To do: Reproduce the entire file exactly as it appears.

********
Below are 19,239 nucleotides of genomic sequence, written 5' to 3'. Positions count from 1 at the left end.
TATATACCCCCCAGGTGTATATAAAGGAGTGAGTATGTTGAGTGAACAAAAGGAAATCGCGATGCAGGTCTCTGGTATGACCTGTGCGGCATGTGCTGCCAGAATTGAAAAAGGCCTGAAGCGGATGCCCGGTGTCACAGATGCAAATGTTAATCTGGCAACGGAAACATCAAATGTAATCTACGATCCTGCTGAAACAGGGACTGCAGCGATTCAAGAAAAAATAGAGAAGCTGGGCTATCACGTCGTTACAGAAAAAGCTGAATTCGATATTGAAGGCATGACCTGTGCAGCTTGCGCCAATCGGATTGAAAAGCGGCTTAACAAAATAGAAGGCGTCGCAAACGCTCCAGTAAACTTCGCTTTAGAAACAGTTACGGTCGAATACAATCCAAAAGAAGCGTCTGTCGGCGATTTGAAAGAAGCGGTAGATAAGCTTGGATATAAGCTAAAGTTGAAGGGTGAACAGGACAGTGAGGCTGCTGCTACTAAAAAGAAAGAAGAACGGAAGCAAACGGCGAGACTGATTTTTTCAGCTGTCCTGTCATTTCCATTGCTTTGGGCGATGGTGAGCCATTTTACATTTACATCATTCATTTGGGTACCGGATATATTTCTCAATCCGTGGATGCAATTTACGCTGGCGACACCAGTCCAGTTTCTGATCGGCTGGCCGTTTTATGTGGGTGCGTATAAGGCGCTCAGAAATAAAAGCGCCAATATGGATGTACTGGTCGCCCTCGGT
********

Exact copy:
Below are 19,239 nucleotides of genomic sequence, written 5' to 3'. Positions count from 1 at the left end.
TATATACCCCCCAGGTGTATATAAAGGAGTGAGTATGTTGAGTGAACAAAAGGAAATCGCGATGCAGGTCTCTGGTATGACCTGTGCGGCATGTGCTGCCAGAATTGAAAAAGGCCTGAAGCGGATGCCCGGTGTCACAGATGCAAATGTTAATCTGGCAACGGAAACATCAAATGTAATCTACGATCCTGCTGAAACAGGGACTGCAGCGATTCAAGAAAAAATAGAGAAGCTGGGCTATCACGTCGTTACAGAAAAAGCTGAATTCGATATTGAAGGCATGACCTGTGCAGCTTGCGCCAATCGGATTGAAAAGCGGCTTAACAAAATAGAAGGCGTCGCAAACGCTCCAGTAAACTTCGCTTTAGAAACAGTTACGGTCGAATACAATCCAAAAGAAGCGTCTGTCGGCGATTTGAAAGAAGCGGTAGATAAGCTTGGATATAAGCTAAAGTTGAAGGGTGAACAGGACAGTGAGGCTGCTGCTACTAAAAAGAAAGAAGAACGGAAGCAAACGGCGAGACTGATTTTTTCAGCTGTCCTGTCATTTCCATTGCTTTGGGCGATGGTGAGCCATTTTACATTTACATCATTCATTTGGGTACCGGATATATTTCTCAATCCGTGGATGCAATTTACGCTGGCGACACCAGTCCAGTTTCTGATCGGCTGGCCGTTTTATGTGGGTGCGTATAAGGCGCTCAGAAATAAAAGCGCCAATATGGATGTACTGGTCGCCCTCGGT